Researchers from the UW’s Molecular Information Systems Lab (MISL) have created one of the first systems that uses DNA molecules to store digital images — and successfully demonstrated the ability to retrieve the encoded images intact.
UW CSE professor Luis Ceze, joint CSE and EE professor Georg Seelig, CSE affiliate faculty members Doug Carmean and Karin Strauss of Microsoft Research, CSE Ph.D. student James Bornholt, and BioE Ph.D. student Randolph Lopez are the authors of an ASPLOS paper describing the effort to advance the state of the art in digital storage. Taking their cues from nature, the researchers aim to create a system that will be able to accommodate the growing volume of data being generated around the world — predicted to reach 44 trillion gigabytes by 2020.
From the UW media release:
“The team of computer scientists and electrical engineers has detailed one of the first complete systems to encode, store and retrieve digital data using DNA molecules, which can store information millions of times more compactly than current archival technologies.
“In one experiment…the team successfully encoded digital data from four image files into the nucleotide sequences of synthetic DNA snippets.
“More significantly, they were also able to reverse that process — retrieving the correct sequences from a larger pool of DNA and reconstructing the images without losing a single byte of information.”
According to Ceze, “Life has produced this fantastic molecule called DNA that efficiently stores all kinds of information about your genes and how a living system works — it’s very, very compact and very durable…We’re essentially repurposing it to store digital data — pictures, videos, documents — in a manageable way for hundreds or thousands of years.”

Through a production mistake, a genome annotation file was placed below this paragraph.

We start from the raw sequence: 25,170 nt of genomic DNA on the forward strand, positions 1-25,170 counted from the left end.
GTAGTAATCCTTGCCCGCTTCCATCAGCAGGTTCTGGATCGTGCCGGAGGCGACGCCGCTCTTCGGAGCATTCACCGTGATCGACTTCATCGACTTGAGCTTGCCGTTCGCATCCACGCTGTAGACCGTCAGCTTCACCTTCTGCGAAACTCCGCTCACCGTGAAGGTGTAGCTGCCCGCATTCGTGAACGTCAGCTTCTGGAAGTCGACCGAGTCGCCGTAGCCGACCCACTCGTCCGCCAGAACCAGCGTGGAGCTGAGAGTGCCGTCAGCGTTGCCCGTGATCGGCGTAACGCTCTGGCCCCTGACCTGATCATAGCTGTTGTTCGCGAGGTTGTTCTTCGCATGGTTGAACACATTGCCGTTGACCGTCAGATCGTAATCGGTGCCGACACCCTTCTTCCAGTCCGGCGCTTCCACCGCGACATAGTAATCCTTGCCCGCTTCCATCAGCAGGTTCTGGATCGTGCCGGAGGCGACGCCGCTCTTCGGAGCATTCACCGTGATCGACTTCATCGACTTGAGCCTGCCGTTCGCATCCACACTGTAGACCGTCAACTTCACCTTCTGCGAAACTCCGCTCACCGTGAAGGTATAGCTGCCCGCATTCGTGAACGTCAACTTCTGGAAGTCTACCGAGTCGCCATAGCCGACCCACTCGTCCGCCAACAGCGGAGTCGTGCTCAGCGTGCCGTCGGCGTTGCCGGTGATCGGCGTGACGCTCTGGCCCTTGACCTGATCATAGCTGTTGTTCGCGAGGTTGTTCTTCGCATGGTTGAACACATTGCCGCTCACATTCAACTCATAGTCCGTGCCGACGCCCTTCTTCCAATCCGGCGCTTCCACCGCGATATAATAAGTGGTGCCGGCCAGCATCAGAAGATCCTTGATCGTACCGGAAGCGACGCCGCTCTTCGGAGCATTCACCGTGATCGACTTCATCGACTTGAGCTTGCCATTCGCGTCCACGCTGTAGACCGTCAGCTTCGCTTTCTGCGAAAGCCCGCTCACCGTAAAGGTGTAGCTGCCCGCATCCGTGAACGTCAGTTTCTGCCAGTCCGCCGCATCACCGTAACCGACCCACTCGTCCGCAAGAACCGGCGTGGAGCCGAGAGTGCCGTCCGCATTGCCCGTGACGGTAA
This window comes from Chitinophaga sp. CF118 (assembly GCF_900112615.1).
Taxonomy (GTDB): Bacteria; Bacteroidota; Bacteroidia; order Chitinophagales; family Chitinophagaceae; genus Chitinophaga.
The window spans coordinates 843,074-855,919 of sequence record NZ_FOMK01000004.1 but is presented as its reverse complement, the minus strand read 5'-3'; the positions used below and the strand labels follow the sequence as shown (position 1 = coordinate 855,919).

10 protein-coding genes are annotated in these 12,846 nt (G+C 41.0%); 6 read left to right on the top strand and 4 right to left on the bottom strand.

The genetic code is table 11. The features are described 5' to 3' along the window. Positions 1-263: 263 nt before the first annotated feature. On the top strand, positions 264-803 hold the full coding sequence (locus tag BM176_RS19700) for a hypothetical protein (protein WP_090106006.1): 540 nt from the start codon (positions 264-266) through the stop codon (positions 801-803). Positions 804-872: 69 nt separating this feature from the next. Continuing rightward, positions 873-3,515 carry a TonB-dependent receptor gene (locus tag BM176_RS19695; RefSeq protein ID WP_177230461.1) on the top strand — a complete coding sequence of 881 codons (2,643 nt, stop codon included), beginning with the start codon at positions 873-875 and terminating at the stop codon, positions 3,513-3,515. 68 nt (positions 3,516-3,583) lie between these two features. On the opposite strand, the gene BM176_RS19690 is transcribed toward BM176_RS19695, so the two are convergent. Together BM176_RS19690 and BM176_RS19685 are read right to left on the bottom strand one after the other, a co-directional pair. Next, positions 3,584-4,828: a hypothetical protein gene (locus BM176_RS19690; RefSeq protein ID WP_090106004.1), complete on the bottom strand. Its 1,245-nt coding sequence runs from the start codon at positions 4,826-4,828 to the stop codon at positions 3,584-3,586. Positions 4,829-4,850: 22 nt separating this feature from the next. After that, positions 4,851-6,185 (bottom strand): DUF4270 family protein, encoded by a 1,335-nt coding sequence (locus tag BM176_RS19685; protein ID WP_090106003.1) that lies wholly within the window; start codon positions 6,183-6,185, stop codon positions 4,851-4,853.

The MISL team became one of only two nationwide that have demonstrated the ability to achieve “random access” — that is, to retrieve the correct sequences of data from a large pool of random DNA molecules — by encoding the equivalent of street addresses in the DNA sequences and then employing a technique commonly used in molecular biology, Polymerase Chain Reaction (PCR), to identify and reorder the data. They also applied error correction techniques typically used in computer memory to the DNA to address errors in the encoding process.
“This is an example where we’re borrowing something from nature — DNA — to store information. But we’re using something we know from computers — how to correct memory errors — and applying that back to nature,” Ceze said.
Read the full UW media release here and check out our previous blog post here. The team presented its findings at the ASPLOS 2016 conference earlier this month — read the research paper here. Check out coverage of the project by Newsweek, Gizmodo, Discover Magazine, CNET, Motherboard, Crosscut, Geekwire and the Daily Mail.
Photos: Tara Brown Photography